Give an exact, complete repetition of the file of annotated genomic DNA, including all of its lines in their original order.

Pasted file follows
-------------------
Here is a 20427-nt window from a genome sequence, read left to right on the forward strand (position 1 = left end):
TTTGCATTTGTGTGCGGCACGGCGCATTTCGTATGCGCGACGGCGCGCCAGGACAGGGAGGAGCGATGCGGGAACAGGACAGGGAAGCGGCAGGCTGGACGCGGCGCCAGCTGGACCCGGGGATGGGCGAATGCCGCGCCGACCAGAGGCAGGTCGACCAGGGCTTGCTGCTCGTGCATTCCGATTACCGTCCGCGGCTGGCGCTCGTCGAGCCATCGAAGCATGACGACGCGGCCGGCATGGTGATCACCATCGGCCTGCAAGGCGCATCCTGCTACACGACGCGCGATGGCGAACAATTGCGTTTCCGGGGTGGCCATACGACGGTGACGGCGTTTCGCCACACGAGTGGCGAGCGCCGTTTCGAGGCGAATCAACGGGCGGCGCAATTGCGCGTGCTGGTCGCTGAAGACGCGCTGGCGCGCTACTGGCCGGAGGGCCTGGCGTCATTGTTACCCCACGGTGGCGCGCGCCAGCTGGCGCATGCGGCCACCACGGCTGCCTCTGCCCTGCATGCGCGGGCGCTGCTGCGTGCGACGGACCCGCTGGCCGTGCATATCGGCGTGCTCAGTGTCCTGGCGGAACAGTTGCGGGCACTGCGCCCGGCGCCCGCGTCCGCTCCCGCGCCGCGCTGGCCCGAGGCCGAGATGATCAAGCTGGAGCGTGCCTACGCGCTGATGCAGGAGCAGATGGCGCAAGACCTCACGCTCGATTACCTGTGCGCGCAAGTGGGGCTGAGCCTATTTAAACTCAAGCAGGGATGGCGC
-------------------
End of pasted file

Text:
Here is a 20427-nt window from a genome sequence, read left to right on the forward strand (position 1 = left end):
TTTGCATTTGTGTGCGGCACGGCGCATTTCGTATGCGCGACGGCGCGCCAGGACAGGGAGGAGCGATGCGGGAACAGGACAGGGAAGCGGCAGGCTGGACGCGGCGCCAGCTGGACCCGGGGATGGGCGAATGCCGCGCCGACCAGAGGCAGGTCGACCAGGGCTTGCTGCTCGTGCATTCCGATTACCGTCCGCGGCTGGCGCTCGTCGAGCCATCGAAGCATGACGACGCGGCCGGCATGGTGATCACCATCGGCCTGCAAGGCGCATCCTGCTACACGACGCGCGATGGCGAACAATTGCGTTTCCGGGGTGGCCATACGACGGTGACGGCGTTTCGCCACACGAGTGGCGAGCGCCGTTTCGAGGCGAATCAACGGGCGGCGCAATTGCGCGTGCTGGTCGCTGAAGACGCGCTGGCGCGCTACTGGCCGGAGGGCCTGGCGTCATTGTTACCCCACGGTGGCGCGCGCCAGCTGGCGCATGCGGCCACCACGGCTGCCTCTGCCCTGCATGCGCGGGCGCTGCTGCGTGCGACGGACCCGCTGGCCGTGCATATCGGCGTGCTCAGTGTCCTGGCGGAACAGTTGCGGGCACTGCGCCCGGCGCCCGCGTCCGCTCCCGCGCCGCGCTGGCCCGAGGCCGAGATGATCAAGCTGGAGCGTGCCTACGCGCTGATGCAGGAGCAGATGGCGCAAGACCTCACGCTCGATTACCTGTGCGCGCAAGTGGGGCTGAGCCTATTTAAACTCAAGCAGGGATGGCGC